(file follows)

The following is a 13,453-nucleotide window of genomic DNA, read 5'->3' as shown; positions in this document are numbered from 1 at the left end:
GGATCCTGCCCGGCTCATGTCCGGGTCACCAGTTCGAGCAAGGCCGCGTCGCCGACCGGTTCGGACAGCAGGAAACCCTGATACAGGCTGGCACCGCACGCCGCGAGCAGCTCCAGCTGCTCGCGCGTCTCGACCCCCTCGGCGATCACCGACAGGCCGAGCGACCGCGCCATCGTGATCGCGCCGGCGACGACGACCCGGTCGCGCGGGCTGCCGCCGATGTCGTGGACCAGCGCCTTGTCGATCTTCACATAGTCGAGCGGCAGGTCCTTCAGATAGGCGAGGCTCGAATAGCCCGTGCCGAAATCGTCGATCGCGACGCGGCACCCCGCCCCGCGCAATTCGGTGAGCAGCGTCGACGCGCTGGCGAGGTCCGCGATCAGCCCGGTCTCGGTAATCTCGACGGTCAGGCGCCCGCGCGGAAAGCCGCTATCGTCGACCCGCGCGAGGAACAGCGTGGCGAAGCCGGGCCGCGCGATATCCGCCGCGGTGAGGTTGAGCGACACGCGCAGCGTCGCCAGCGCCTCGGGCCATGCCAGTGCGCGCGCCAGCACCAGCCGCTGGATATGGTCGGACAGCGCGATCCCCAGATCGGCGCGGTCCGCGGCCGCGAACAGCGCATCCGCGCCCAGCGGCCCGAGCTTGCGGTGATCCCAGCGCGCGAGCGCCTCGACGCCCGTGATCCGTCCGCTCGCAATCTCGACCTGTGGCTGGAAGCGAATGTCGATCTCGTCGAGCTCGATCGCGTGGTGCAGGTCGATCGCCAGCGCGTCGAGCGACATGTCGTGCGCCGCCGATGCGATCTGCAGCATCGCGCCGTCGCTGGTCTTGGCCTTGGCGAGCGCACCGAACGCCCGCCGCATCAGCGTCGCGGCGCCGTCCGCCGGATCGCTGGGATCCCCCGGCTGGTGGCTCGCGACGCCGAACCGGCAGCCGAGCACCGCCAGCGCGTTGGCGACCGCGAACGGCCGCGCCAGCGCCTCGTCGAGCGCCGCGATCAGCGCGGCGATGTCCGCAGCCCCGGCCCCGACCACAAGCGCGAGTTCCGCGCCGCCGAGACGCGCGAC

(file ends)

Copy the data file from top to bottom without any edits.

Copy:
The following is a 13,453-nucleotide window of genomic DNA, read 5'->3' as shown; positions in this document are numbered from 1 at the left end:
GGATCCTGCCCGGCTCATGTCCGGGTCACCAGTTCGAGCAAGGCCGCGTCGCCGACCGGTTCGGACAGCAGGAAACCCTGATACAGGCTGGCACCGCACGCCGCGAGCAGCTCCAGCTGCTCGCGCGTCTCGACCCCCTCGGCGATCACCGACAGGCCGAGCGACCGCGCCATCGTGATCGCGCCGGCGACGACGACCCGGTCGCGCGGGCTGCCGCCGATGTCGTGGACCAGCGCCTTGTCGATCTTCACATAGTCGAGCGGCAGGTCCTTCAGATAGGCGAGGCTCGAATAGCCCGTGCCGAAATCGTCGATCGCGACGCGGCACCCCGCCCCGCGCAATTCGGTGAGCAGCGTCGACGCGCTGGCGAGGTCCGCGATCAGCCCGGTCTCGGTAATCTCGACGGTCAGGCGCCCGCGCGGAAAGCCGCTATCGTCGACCCGCGCGAGGAACAGCGTGGCGAAGCCGGGCCGCGCGATATCCGCCGCGGTGAGGTTGAGCGACACGCGCAGCGTCGCCAGCGCCTCGGGCCATGCCAGTGCGCGCGCCAGCACCAGCCGCTGGATATGGTCGGACAGCGCGATCCCCAGATCGGCGCGGTCCGCGGCCGCGAACAGCGCATCCGCGCCCAGCGGCCCGAGCTTGCGGTGATCCCAGCGCGCGAGCGCCTCGACGCCCGTGATCCGTCCGCTCGCAATCTCGACCTGTGGCTGGAAGCGAATGTCGATCTCGTCGAGCTCGATCGCGTGGTGCAGGTCGATCGCCAGCGCGTCGAGCGACATGTCGTGCGCCGCCGATGCGATCTGCAGCATCGCGCCGTCGCTGGTCTTGGCCTTGGCGAGCGCACCGAACGCCCGCCGCATCAGCGTCGCGGCGCCGTCCGCCGGATCGCTGGGATCCCCCGGCTGGTGGCTCGCGACGCCGAACCGGCAGCCGAGCACCGCCAGCGCGTTGGCGACCGCGAACGGCCGCGCCAGCGCCTCGTCGAGCGCCGCGATCAGCGCGGCGATGTCCGCAGCCCCGGCCCCGACCACAAGCGCGAGTTCCGCGCCGCCGAGACGCGCGAC